The learner voice is an important part of the Ofsted Common Inspection Framework.
The Ofsted survey report, Teaching, Learning and Assessment in Further Education and Skills – What Works and Why, September 2014, recommends that for providers to improve their teaching, learning and assessment, leaders should ‘draw fully on learners’ views about the teaching, learning and assessment that they receive to inform self-assessment and improvement actions’.
We need to listen to our learners in order to improve the quality of our services, and in the same way that feedback we give to them must be impactful, resulting in positive change, we must reciprocate with the feedback given to us.
A teaching observation is a 45 to 60-minute snapshot of delivery on an entire programme and can be affected by nerves, a bad day, sickness etc. However, an effective learner voice provides more of an overview into the entire programme and so is highly significant.
Using both strategies in conjunction enables us to compare our view of our services with that of those that use them.
Other benefits of the learner voice:
- We can get instant feedback from the group of people who are most important;
- We demonstrate our priorities to Ofsted; and
- It provides an evidence base for the SAR.
One of the ways we collect feedback from associates is via our monthly online survey known as The Associate Barometer. The purpose of this survey is to collate regular feedback on associates’ motivation and identify those in danger of leaving prematurely.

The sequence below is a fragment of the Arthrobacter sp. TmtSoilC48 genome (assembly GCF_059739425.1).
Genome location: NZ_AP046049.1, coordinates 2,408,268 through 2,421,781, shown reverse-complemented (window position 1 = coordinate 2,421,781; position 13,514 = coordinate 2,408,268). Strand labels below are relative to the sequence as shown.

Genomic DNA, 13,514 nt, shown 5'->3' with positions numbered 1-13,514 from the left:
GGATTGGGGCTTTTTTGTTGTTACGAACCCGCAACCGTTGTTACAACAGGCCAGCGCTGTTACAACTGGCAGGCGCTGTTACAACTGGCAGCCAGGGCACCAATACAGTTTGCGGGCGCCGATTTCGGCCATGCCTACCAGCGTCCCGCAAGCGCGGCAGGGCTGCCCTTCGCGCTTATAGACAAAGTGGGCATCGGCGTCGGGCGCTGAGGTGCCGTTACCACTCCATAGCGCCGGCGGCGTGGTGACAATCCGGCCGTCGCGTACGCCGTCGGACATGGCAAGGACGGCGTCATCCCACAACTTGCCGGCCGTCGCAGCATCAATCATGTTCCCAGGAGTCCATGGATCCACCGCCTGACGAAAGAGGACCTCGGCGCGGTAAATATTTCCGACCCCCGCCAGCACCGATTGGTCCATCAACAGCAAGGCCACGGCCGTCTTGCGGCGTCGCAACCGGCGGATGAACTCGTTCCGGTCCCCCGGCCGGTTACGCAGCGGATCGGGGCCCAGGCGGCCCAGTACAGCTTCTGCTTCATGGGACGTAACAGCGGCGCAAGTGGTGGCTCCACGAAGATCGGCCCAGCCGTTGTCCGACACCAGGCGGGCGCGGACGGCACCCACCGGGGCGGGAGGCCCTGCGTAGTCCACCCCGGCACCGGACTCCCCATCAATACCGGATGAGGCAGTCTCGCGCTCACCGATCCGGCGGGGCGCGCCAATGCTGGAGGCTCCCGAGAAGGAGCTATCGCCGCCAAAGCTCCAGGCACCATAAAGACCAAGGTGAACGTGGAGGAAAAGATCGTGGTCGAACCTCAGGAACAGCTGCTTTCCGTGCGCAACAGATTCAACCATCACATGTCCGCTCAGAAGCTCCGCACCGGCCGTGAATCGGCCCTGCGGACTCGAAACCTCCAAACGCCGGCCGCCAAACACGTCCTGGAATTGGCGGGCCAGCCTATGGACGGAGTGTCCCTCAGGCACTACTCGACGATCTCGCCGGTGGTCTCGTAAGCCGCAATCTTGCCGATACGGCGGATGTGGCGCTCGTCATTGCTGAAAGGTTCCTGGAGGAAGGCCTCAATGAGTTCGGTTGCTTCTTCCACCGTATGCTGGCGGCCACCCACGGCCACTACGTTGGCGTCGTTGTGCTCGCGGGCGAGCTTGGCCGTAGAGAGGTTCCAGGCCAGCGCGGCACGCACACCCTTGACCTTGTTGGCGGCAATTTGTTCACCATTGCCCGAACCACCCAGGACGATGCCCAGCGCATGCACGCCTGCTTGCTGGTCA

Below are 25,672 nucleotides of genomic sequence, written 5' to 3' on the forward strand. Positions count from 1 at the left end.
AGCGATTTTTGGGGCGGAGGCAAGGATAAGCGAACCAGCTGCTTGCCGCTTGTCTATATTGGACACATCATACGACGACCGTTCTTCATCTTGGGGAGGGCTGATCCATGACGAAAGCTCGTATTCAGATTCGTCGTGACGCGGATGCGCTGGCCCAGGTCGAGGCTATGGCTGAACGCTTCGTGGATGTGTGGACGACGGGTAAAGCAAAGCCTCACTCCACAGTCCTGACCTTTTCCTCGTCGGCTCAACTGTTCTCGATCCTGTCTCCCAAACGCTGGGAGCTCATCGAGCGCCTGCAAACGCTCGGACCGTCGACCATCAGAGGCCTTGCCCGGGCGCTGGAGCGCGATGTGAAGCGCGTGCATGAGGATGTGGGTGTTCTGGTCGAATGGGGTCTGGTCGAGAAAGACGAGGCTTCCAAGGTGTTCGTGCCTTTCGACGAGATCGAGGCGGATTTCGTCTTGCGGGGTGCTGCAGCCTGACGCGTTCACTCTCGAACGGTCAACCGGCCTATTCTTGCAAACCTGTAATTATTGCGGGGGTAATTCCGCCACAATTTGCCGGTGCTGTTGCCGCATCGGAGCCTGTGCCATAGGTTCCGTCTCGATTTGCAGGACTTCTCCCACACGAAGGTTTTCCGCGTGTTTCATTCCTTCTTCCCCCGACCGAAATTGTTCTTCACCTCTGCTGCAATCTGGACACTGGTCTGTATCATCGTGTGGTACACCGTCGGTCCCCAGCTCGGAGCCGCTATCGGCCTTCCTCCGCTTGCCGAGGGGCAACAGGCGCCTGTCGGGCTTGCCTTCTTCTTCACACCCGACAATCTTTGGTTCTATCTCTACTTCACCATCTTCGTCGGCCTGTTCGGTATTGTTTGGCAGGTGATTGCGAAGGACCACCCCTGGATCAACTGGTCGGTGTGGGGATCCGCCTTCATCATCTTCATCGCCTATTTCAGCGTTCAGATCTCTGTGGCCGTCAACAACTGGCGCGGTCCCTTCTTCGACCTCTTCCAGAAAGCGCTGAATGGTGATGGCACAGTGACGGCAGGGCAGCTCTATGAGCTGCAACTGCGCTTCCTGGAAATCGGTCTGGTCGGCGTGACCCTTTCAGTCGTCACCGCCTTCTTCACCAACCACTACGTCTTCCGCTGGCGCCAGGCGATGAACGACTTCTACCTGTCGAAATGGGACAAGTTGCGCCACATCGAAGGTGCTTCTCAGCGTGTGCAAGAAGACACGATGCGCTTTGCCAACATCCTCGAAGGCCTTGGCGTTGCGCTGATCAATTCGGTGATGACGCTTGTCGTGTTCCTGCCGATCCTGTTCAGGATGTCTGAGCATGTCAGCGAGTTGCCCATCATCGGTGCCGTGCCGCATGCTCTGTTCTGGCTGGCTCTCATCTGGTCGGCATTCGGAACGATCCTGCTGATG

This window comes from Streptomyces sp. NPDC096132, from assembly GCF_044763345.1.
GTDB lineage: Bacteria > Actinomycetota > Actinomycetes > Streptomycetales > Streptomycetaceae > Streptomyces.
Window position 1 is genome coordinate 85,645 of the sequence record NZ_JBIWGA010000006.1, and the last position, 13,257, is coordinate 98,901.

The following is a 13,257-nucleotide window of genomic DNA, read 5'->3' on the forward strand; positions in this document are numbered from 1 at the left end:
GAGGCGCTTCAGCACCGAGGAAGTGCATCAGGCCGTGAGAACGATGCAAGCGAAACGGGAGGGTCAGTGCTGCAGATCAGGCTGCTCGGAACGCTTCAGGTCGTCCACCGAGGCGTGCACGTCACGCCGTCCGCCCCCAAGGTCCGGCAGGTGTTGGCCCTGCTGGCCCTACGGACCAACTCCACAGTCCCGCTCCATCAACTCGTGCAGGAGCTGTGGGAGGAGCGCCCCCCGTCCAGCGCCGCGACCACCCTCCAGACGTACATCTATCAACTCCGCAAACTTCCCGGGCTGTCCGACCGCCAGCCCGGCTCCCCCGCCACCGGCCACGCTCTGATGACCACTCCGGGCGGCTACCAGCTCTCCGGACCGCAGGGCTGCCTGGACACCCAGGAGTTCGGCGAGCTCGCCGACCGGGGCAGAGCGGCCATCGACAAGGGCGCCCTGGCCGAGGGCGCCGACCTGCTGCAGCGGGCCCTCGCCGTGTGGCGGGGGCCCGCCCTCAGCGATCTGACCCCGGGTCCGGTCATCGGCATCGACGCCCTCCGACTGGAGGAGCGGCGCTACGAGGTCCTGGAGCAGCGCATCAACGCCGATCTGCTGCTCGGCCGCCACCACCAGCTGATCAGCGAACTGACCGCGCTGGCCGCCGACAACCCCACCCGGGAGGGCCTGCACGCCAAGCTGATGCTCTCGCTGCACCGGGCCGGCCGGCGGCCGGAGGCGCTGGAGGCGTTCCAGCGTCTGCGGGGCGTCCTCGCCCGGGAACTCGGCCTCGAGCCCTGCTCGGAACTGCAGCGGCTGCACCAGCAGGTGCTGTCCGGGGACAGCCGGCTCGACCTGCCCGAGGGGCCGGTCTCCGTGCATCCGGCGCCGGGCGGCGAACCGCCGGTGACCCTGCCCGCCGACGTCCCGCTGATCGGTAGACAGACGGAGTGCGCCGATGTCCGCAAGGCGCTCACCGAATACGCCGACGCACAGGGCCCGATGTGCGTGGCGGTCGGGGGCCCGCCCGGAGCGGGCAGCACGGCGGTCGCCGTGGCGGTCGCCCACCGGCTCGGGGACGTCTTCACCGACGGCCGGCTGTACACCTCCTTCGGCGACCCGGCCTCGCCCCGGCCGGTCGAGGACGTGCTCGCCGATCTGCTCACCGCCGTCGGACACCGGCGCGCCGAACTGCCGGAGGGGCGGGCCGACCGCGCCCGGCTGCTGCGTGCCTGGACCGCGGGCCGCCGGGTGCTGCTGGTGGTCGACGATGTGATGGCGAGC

There are a number of questions about training, mentoring and work placements, and the three key questions are:
1) Please rate your last month on the programme (0-10)
2) How challenging are you finding the programme? (Too challenging / Appropriately challenging / Not challenging enough)
3) Do you feel that you are receiving enough support on the programme? (Yes/No)
Another vehicle for obtaining feedback from learners is a recently-elected Associate Board, made up of one representative from each of our nine step teams. The Board will meet once a month for approximately two hours. Each meeting will include updates from the Step Forward Delivery Leadership Team as well as requests for feedback from each Step team.
There may also be times when Associate Board members choose to share ideas or are asked to present work they have done outside the meeting.
Associates are the only people present at all pathway training sessions, PD sessions, ILP meetings, assessment visits, and mentoring meetings, and are therefore best placed to provide the most comprehensive feedback about the programme.